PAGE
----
When the lights were on, you could tell his abattoir was pristine. A long slab of surgical steel divided it in two. Against the hundred year old outer wall, a large freezer and shelves laced with equipment, gloves and cleaning supplies almost overflowed in their organized state. An old outdoor water pump and catch basin had been joined together for his convenience and sat there in the corner. On the inner side of the flat top rested another large table to the right. It was covered with the tools of the trade.  An open box of latex gloves, some aprons and a minimal amount of sterile gauze could be accessed with only a reach. Numerous knifes, pliers and steel mallets sat waiting. Rib spreaders and a bone saw almost finished the plate. A fairly new meat trimmer sat at the end, plugged into the cord coming out from the wall. To his left, an oversized meat grinder fit snug into the niche while three well-used meat hooks rested downward, hanging there like doom. Oddly enough, a child's small Mr. Turtle swimming pool rested beneath them. This private slaughterhouse was no processing plant. It looked more like any butcher shop would. An enormous roll of plastic wrap hid under the second table. The room sparkled in a polish. Other than the dangling fasteners and fragile walls, it looked like it had never been used. Nothing could be further from the truth. Even as a child, Richard Robertson had brought animals into this death trap. He not only experimented on them, he cut them into pieces, analyzing each organ and body part. His father had discovered the ancient cold cellar back when the additions to the garage were made. Over time, the current state of the room was established as a training centre for our villain to practice his trade. It became his easel and each act his art form, in the most lasting sense of the word. When the basement door opened, the dogs pummelled down the stairs causing a miniature earthquake. Each leap and bound produced a cloud of limestone and the occasional chunk of the stone for good measure. Richard waved it off, then he set each dog in their rightful place and proceeded into the meatworks.
            It was like he dressed for the occasion. He carefully draped an apron around his neck, over his black short sleeve shirt, then tied it with little to no trouble. He had done this all before. He slid on the latex gloves with precision. The rubber smacked back when he checked it was snug.  The process was methodical in his mind. He ran through his checklist, pointing to this and that as he went along. When he was ready, he stepped over Jessica and reached down to lift her. The hardest part was getting each girl up onto a hook. Number two and three woke up during the process so from then on he made sure to leave on the hood and used the hook to sever the spine. He took his time then rested once each had found a place. Removing the mask, he then slit the throat from side to side, cut both ankles open wide, and then he let them empty into the kiddie pool below. Nothing went to waste. With a few snips here and a few snips there, a very dead Jessica Smith was left naked and hanging like some stuck pig would be. He shined up his equipment and waited for her to drain. She left the world that night quite vacuous and chopped into twenty-four pieces.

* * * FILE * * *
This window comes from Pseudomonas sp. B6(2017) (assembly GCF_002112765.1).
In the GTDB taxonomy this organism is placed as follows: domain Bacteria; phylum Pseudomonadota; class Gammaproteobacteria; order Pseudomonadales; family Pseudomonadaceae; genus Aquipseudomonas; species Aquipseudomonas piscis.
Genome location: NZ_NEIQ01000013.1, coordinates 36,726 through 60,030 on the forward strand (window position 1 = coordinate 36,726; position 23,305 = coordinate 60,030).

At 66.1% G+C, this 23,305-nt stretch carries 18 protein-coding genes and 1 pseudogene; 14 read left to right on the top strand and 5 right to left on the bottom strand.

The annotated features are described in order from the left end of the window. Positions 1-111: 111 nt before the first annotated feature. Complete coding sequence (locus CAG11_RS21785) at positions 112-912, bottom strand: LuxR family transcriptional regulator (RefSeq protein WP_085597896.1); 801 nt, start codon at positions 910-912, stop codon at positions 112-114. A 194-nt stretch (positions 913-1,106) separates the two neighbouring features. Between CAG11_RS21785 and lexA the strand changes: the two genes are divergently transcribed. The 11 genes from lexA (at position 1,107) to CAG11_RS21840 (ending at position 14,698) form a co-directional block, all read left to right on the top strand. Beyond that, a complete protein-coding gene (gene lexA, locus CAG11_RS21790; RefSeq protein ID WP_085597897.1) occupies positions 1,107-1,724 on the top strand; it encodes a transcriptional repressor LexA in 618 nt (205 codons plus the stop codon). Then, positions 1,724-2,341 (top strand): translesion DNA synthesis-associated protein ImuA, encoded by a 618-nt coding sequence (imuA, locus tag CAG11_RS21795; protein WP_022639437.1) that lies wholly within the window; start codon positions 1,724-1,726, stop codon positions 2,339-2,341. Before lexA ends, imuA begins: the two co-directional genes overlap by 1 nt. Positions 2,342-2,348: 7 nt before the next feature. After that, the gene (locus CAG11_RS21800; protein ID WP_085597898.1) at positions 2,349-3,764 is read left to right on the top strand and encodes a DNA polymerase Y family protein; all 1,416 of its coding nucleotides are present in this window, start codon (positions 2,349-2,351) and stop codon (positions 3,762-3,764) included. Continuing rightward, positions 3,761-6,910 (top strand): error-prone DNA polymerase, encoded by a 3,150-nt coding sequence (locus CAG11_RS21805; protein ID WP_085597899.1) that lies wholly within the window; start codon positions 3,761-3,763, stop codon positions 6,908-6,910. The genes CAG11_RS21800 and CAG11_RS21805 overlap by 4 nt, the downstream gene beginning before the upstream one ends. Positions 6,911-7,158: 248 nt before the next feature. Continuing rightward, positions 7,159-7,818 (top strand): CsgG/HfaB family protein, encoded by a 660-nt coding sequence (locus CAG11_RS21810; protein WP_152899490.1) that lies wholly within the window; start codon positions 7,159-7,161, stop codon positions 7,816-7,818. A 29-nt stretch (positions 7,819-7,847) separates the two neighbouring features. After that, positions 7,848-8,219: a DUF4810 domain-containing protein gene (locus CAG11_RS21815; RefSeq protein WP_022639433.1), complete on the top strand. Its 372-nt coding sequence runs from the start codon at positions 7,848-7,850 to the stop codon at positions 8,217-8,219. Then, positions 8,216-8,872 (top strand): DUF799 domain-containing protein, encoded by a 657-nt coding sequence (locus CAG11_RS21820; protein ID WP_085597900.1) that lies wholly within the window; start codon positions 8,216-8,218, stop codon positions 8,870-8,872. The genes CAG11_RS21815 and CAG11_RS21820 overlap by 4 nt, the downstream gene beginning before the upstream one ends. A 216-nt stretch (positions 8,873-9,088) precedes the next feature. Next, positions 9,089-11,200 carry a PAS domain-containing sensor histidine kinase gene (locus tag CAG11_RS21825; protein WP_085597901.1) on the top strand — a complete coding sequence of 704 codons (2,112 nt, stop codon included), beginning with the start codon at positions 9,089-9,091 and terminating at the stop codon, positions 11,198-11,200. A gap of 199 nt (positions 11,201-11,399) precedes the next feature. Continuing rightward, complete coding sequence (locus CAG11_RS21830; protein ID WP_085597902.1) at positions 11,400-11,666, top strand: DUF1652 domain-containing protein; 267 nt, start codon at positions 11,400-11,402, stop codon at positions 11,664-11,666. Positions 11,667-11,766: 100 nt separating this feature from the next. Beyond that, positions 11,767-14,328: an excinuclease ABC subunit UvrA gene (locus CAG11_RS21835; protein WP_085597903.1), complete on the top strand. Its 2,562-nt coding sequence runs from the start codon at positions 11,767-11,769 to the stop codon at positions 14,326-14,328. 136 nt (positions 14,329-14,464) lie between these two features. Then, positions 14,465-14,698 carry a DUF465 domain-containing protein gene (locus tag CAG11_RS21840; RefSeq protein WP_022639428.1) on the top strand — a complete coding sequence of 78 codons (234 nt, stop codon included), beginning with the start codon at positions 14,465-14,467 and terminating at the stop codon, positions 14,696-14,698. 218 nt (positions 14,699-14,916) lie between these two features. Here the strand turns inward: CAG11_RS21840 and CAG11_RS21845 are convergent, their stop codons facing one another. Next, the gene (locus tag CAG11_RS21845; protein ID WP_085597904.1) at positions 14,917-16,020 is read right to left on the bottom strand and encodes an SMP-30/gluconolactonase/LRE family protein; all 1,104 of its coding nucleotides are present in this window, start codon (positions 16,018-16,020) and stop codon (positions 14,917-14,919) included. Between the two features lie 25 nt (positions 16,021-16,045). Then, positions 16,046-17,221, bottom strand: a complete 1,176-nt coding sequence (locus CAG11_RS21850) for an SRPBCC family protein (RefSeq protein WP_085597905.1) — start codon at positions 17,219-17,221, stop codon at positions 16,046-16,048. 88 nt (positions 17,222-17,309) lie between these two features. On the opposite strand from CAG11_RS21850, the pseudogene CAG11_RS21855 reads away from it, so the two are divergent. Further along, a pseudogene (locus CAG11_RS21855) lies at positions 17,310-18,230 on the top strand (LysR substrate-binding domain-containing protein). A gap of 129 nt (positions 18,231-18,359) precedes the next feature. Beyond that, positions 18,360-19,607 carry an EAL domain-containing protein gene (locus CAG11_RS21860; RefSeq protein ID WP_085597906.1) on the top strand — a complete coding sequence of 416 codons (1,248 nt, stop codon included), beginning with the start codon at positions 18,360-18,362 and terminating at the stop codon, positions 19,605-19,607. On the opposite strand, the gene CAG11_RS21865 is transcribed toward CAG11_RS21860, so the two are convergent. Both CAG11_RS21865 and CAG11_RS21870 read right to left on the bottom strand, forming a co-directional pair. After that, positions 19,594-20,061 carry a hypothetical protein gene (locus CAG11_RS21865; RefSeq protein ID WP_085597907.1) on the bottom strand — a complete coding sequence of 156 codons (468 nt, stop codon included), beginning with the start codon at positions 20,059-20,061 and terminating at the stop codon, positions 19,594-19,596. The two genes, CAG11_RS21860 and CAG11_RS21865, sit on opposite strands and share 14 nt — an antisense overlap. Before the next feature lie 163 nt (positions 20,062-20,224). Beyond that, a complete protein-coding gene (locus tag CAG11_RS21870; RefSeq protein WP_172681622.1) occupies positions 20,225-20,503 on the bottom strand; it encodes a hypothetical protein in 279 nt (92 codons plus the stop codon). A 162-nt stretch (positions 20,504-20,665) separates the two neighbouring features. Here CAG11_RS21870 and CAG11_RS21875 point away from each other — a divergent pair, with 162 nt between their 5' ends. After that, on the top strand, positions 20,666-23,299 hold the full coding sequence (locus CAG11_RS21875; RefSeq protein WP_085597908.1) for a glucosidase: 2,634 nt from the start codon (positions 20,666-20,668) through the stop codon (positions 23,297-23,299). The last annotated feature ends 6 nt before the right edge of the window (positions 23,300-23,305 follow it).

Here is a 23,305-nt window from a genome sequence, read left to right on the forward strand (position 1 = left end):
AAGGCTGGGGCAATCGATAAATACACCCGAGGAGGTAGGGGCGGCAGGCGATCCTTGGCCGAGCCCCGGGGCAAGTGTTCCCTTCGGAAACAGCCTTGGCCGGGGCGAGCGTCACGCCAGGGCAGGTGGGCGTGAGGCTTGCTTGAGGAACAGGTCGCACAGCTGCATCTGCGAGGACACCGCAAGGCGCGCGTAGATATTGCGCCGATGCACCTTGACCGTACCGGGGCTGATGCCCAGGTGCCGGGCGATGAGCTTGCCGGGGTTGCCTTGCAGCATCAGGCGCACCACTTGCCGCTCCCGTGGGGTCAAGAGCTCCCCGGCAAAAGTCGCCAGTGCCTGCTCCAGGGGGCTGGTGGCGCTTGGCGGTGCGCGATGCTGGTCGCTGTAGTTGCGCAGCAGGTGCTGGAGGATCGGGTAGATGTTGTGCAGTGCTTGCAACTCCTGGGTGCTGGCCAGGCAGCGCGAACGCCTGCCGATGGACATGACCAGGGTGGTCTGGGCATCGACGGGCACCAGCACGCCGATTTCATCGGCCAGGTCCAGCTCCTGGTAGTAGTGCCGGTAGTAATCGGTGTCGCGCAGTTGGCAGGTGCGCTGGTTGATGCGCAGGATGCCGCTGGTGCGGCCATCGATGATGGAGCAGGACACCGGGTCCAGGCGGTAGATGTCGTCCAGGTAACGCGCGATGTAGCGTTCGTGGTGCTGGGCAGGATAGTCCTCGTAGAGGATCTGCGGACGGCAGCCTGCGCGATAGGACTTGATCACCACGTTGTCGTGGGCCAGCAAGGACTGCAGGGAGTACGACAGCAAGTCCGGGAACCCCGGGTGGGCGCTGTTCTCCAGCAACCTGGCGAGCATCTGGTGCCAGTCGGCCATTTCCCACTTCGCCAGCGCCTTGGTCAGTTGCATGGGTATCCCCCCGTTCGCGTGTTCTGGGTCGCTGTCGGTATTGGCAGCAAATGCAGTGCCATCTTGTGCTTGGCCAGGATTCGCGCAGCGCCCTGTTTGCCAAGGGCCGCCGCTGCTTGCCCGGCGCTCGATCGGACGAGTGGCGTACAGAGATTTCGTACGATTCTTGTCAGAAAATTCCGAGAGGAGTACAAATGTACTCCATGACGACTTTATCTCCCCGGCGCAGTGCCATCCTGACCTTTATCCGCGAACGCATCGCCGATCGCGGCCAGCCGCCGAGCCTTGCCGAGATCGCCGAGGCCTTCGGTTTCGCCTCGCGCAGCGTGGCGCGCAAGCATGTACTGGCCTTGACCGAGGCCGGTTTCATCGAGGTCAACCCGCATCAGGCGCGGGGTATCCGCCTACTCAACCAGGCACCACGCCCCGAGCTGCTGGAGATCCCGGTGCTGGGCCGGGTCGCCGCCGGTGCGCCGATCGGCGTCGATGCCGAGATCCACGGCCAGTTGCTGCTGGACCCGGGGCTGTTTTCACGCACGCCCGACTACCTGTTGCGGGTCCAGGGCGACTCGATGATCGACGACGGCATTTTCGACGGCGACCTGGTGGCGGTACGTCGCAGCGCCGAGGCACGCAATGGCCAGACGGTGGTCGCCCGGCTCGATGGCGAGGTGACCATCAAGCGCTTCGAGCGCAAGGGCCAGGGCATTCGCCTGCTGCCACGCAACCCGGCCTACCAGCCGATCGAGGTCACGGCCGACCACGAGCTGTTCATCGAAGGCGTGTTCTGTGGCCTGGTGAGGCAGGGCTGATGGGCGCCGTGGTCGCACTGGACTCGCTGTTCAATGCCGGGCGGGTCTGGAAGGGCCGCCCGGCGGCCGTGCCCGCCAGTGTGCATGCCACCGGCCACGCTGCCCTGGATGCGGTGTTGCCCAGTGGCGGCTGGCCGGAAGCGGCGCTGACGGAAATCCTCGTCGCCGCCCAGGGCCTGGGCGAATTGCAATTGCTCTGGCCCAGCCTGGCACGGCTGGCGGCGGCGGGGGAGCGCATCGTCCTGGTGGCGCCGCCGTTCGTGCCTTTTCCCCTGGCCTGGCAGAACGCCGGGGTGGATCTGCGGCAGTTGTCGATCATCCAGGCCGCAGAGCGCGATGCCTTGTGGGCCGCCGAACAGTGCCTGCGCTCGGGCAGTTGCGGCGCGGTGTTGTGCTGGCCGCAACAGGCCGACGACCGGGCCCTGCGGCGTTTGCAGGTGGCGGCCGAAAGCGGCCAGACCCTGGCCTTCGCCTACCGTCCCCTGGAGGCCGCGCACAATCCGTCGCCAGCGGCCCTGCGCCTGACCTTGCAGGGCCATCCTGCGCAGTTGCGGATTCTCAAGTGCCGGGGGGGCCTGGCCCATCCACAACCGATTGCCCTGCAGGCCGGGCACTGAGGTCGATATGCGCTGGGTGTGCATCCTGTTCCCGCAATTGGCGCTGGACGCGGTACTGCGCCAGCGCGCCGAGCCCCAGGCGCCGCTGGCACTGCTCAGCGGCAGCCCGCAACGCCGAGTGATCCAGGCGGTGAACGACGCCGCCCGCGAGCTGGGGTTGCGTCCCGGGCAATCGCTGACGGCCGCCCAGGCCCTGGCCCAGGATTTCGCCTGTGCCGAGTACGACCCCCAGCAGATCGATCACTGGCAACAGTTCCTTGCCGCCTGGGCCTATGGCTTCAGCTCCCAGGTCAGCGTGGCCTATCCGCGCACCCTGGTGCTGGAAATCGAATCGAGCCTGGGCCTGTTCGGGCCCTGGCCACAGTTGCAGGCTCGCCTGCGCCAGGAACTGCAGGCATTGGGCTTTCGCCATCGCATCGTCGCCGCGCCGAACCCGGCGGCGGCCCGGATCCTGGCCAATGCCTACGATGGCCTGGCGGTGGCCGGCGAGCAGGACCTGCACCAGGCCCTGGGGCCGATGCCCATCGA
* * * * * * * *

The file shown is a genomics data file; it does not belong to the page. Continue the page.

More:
The food from one body lasted around four to six weeks; It could be stretched to two months if the need be. The dogs would eat nothing else. Richard dissected the girl into pieces, in order for a cleaner grind. He would trim off each piece of flesh like he was filleting a young calf or large salmon. He studied every chunk. In the grinder, her humanity was crushed and turned into a chunky texture and the bloodied mess began to take form. When all the meat had been ground, he clipped on the bone shredding attachment. Larger pieces, like the halves of the emptied skull, had to be broken down during this process. Every bone went into the mix. The entire skeleton was almost dust by the time he had finished. He detached the large stainless steel bowl from its hinge, rolled it out and away from the equipment, and with great effort lifted it up onto one end of the silver slab. He submerged both hands into what was left of the girl. He learned quickly to always wear only a short sleeve shirt with his apron, sinking both arms deep past the elbow for a better blend. He had considered using chicken eggs to help bind the marrow with the flesh but he discovered that a fair amount of blood would do the same thing. To this end, the yield looked more like regular hamburger than minced me.
            The sink was old and small but efficient. He washed each arm meticulously, removing each glove as if it was a shrine to his measures. From beneath the second slab he pulled out the finishing touches. Behind the extremely large roll of cellophane, which he thudded down onto the main table, he also retrieved a butcher's scale and a box of Styrofoam plates.  He switched his tools from above with the tools down below and placed each piece on top creating an assembly line of sorts. In one pound portions, the meat went on the scale to which the meat went on a plate. Each plate was set behind him on the centre table to be wrapped all at once. When each pack had found its space in the cold unit, the room was polished once again. The pool was wiped out. He took three individual portions that he had left unwrapped, and he closed up his shop for the night. Before Jessica, the freezer had been empty. A dry spell while searching out perfection. With the box now full, he concentrated on his three companions in the outer room. Tonight the beasts would dine on fresh not frozen.